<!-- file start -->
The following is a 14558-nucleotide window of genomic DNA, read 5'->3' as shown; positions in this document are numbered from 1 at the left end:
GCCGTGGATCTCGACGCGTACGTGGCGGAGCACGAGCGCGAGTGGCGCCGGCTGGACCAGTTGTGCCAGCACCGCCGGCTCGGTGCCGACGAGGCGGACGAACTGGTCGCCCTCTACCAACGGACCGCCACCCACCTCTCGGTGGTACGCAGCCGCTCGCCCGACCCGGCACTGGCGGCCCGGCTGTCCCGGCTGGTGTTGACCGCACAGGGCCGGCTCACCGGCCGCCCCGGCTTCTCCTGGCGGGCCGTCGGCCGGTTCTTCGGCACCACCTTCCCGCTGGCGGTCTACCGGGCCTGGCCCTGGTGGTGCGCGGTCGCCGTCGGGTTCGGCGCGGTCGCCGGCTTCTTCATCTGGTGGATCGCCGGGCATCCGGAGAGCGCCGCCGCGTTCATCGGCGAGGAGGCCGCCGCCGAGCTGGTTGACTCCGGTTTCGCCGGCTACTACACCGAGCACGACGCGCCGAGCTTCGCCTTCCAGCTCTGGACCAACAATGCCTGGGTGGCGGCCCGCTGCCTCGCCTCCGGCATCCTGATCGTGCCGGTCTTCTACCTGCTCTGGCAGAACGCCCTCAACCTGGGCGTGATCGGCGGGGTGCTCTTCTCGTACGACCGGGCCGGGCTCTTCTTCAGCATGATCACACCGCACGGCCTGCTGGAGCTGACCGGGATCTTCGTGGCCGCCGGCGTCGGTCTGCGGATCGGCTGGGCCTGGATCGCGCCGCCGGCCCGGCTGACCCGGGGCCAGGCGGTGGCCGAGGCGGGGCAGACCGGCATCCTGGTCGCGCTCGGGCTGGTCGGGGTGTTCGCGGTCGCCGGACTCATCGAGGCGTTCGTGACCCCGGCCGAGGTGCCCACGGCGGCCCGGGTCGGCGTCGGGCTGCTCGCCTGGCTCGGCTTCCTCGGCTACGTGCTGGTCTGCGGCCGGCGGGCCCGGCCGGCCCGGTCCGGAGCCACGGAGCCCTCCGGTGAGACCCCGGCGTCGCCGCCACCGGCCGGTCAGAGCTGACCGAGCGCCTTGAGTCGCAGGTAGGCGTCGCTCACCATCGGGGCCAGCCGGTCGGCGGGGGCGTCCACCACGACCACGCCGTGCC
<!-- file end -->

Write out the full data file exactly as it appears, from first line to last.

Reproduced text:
The following is a 14558-nucleotide window of genomic DNA, read 5'->3' as shown; positions in this document are numbered from 1 at the left end:
GCCGTGGATCTCGACGCGTACGTGGCGGAGCACGAGCGCGAGTGGCGCCGGCTGGACCAGTTGTGCCAGCACCGCCGGCTCGGTGCCGACGAGGCGGACGAACTGGTCGCCCTCTACCAACGGACCGCCACCCACCTCTCGGTGGTACGCAGCCGCTCGCCCGACCCGGCACTGGCGGCCCGGCTGTCCCGGCTGGTGTTGACCGCACAGGGCCGGCTCACCGGCCGCCCCGGCTTCTCCTGGCGGGCCGTCGGCCGGTTCTTCGGCACCACCTTCCCGCTGGCGGTCTACCGGGCCTGGCCCTGGTGGTGCGCGGTCGCCGTCGGGTTCGGCGCGGTCGCCGGCTTCTTCATCTGGTGGATCGCCGGGCATCCGGAGAGCGCCGCCGCGTTCATCGGCGAGGAGGCCGCCGCCGAGCTGGTTGACTCCGGTTTCGCCGGCTACTACACCGAGCACGACGCGCCGAGCTTCGCCTTCCAGCTCTGGACCAACAATGCCTGGGTGGCGGCCCGCTGCCTCGCCTCCGGCATCCTGATCGTGCCGGTCTTCTACCTGCTCTGGCAGAACGCCCTCAACCTGGGCGTGATCGGCGGGGTGCTCTTCTCGTACGACCGGGCCGGGCTCTTCTTCAGCATGATCACACCGCACGGCCTGCTGGAGCTGACCGGGATCTTCGTGGCCGCCGGCGTCGGTCTGCGGATCGGCTGGGCCTGGATCGCGCCGCCGGCCCGGCTGACCCGGGGCCAGGCGGTGGCCGAGGCGGGGCAGACCGGCATCCTGGTCGCGCTCGGGCTGGTCGGGGTGTTCGCGGTCGCCGGACTCATCGAGGCGTTCGTGACCCCGGCCGAGGTGCCCACGGCGGCCCGGGTCGGCGTCGGGCTGCTCGCCTGGCTCGGCTTCCTCGGCTACGTGCTGGTCTGCGGCCGGCGGGCCCGGCCGGCCCGGTCCGGAGCCACGGAGCCCTCCGGTGAGACCCCGGCGTCGCCGCCACCGGCCGGTCAGAGCTGACCGAGCGCCTTGAGTCGCAGGTAGGCGTCGCTCACCATCGGGGCCAGCCGGTCGGCGGGGGCGTCCACCACGACCACGCCGTGCC